Red Cloud alum helps develop Lakota language iPhone app

posted on April 24, 2012

Arlo Iron Cloud, a 2000 graduate of Red Cloud High School, thinks about language a lot.

His father is a fluent Lakota speaker, his mother a native speaker of Diné (Navajo). He spent many of his formative years living in the Southwest, where he was exposed to the Navajo language a great deal. In more recent decades, he has lived in the community of Porcupine on the Pine Ridge Reservation. Iron Cloud, like most of his contemporaries, is not a fluent Lakota speaker, but he would very much like to learn.

Iron Cloud has something that his Lakota ancestors did not possess – a broad knowledge of computer technology, particularly as it relates to social media. Furthermore, he sees how that technology can be put to helpful uses, including for the purpose of learning language. With that in mind, and seeing how widespread smartphone technology is becoming – even on the Rez – Iron Cloud has been working on a Lakota language iPhone application.

The Lakota Toddler app, now available for free in the iTunes store, is the second app by software developers Israel Shortman and Rusty Calder. Shortman, a member of the Navajo tribe, created his first app for the Navajo language when he realized his 11-year-old daughter did not know basic Navajo history. He thought teaching her the language would help her remember the culture as well. Shortman now plans to develop two more Native language apps and expand to other Native American languages people request.

Shortman began working on the Lakota app when Iron Cloud – an old friend of his – approached him about it. Iron Cloud said he had wanted to create a language app for about three years, but kept hitting brick walls with language programs. “People are always saying we live in a Third World country and we don’t have a lot here, but somehow a lot of us manage to have iPhones,” he said. “This is one area that has never been tapped into as far as language revitalization goes.”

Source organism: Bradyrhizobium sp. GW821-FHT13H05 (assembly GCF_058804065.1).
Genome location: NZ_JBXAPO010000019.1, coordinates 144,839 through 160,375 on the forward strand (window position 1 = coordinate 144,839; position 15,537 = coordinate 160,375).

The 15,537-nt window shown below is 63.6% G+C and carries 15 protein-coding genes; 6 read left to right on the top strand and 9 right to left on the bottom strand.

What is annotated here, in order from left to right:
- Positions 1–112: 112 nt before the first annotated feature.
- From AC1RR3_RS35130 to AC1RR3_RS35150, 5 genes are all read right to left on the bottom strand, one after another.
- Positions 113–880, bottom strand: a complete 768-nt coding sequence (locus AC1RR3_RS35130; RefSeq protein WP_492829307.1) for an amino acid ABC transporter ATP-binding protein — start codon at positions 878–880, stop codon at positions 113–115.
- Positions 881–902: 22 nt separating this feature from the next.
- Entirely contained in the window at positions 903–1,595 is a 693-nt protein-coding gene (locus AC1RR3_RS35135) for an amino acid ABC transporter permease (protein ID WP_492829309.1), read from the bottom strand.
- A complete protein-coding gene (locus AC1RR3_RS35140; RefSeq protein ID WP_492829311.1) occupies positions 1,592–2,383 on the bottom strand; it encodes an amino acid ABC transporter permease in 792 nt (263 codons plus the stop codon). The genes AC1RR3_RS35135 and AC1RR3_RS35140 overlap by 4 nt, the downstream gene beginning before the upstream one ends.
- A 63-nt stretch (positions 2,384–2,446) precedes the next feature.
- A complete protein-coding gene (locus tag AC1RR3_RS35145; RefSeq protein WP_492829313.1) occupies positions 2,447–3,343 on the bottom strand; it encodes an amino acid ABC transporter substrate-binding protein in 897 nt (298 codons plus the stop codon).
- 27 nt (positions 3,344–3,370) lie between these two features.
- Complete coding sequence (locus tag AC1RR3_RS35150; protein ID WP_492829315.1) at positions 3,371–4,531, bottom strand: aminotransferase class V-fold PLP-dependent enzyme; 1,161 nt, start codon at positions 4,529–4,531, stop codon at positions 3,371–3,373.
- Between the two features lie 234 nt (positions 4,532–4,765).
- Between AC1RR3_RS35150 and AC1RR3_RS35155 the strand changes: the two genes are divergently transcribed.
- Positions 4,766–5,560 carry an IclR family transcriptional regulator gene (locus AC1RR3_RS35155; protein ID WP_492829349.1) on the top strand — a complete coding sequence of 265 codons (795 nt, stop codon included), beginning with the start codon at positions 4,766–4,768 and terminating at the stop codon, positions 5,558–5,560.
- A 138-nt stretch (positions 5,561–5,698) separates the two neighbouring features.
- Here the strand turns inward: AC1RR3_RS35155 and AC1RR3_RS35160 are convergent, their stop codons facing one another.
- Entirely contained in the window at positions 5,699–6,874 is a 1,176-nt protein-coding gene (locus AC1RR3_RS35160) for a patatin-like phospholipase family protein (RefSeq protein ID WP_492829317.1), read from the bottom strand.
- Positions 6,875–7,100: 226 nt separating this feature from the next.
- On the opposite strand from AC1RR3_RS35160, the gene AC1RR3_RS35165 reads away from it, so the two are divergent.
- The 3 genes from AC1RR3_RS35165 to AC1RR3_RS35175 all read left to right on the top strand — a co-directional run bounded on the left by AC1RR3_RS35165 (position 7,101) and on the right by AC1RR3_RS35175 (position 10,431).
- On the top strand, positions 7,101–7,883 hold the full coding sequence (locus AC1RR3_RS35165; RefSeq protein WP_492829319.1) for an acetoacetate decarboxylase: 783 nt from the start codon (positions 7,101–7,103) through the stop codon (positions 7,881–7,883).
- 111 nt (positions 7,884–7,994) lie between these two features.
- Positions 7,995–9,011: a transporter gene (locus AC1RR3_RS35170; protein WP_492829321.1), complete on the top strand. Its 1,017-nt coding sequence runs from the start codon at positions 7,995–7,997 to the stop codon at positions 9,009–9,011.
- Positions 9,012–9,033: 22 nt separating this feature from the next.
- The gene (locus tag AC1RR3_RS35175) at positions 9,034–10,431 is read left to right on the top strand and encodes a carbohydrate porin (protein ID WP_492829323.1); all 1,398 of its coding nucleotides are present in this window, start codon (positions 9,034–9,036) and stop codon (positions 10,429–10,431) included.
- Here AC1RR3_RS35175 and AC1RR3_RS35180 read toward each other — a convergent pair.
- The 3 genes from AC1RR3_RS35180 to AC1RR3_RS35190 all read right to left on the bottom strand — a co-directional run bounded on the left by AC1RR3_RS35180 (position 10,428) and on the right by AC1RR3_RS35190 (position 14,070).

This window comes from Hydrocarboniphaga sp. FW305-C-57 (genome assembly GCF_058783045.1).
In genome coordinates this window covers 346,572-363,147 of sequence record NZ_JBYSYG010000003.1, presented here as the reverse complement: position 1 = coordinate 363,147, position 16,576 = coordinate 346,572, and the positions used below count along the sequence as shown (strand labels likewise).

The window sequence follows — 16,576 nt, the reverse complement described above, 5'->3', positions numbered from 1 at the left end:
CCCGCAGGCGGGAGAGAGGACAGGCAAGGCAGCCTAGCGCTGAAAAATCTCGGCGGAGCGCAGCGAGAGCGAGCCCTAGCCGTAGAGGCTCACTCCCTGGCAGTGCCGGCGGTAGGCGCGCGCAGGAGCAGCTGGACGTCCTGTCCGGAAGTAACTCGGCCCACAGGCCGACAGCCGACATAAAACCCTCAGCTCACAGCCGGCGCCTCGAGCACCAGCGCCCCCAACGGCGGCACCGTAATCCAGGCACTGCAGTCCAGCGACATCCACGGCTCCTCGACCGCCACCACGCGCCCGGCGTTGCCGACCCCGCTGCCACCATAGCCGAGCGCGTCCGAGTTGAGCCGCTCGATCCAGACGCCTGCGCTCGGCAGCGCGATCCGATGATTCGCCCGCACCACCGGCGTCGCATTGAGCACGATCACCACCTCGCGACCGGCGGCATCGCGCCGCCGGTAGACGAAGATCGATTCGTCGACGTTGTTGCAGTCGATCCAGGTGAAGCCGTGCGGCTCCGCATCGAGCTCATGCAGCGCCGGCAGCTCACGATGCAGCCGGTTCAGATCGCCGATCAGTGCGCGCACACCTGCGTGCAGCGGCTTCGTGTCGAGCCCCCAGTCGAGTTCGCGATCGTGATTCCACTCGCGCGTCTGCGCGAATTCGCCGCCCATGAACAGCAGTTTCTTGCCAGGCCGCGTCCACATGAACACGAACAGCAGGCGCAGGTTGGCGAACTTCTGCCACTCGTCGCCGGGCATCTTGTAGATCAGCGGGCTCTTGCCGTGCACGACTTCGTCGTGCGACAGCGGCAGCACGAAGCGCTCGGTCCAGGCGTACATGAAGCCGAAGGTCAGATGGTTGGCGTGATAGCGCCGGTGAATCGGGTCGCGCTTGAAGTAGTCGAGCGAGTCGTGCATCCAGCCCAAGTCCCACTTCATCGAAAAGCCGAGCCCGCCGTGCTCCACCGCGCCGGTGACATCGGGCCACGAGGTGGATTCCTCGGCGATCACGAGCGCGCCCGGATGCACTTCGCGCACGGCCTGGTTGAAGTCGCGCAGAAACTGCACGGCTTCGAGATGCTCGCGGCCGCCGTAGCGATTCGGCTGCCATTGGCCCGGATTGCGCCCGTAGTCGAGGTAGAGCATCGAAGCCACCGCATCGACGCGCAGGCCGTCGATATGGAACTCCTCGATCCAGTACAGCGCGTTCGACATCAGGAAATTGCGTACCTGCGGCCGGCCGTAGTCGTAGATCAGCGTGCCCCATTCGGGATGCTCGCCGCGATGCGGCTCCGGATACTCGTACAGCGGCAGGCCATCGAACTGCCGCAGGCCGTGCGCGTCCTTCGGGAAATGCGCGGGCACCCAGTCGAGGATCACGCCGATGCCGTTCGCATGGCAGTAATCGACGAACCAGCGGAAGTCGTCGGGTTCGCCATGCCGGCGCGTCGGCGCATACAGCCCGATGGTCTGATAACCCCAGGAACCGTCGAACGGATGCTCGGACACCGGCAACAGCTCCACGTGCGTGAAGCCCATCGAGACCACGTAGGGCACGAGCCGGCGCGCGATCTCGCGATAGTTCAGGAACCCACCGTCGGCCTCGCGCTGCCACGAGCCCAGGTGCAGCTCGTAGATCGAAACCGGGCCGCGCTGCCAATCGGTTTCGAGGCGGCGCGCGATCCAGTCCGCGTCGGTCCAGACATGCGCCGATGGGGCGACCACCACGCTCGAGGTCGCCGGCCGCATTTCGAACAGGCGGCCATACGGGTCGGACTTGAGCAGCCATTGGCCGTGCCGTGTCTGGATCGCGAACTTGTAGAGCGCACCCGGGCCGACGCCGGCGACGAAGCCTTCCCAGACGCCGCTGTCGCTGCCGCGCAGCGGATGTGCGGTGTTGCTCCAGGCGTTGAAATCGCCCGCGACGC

Right now, the app contains vocabulary cards for 33 food, body and number words. The cards show a photo of the object or number, the Lakota word spelling and the English word spelling. When a user presses the object, a voice speaks the Lakota word. There is also a matching game where users match written Lakota words to objects. Iron Cloud used his audio mixing and recording ability to record a local woman, Dollie Red Elk, speaking the Lakota words for the program.

Since the debut of the initial application, with its few dozen cards, Iron Cloud has been collecting common words and phrases in order to expand the program’s scope. He would like to see it eventually contain hundreds if not thousands of vocabulary cards, and also be more interactive.

Apps and other products that use new technology are one way to reach younger Lakota speakers and keep the language alive, Iron Cloud said.

“It’s a tool we can use to restore Lakota language and culture,” he said. “I don’t honestly think that it’s in a position that it needs to be saved. It just needs to be restored in the home, school setting, everywhere else.”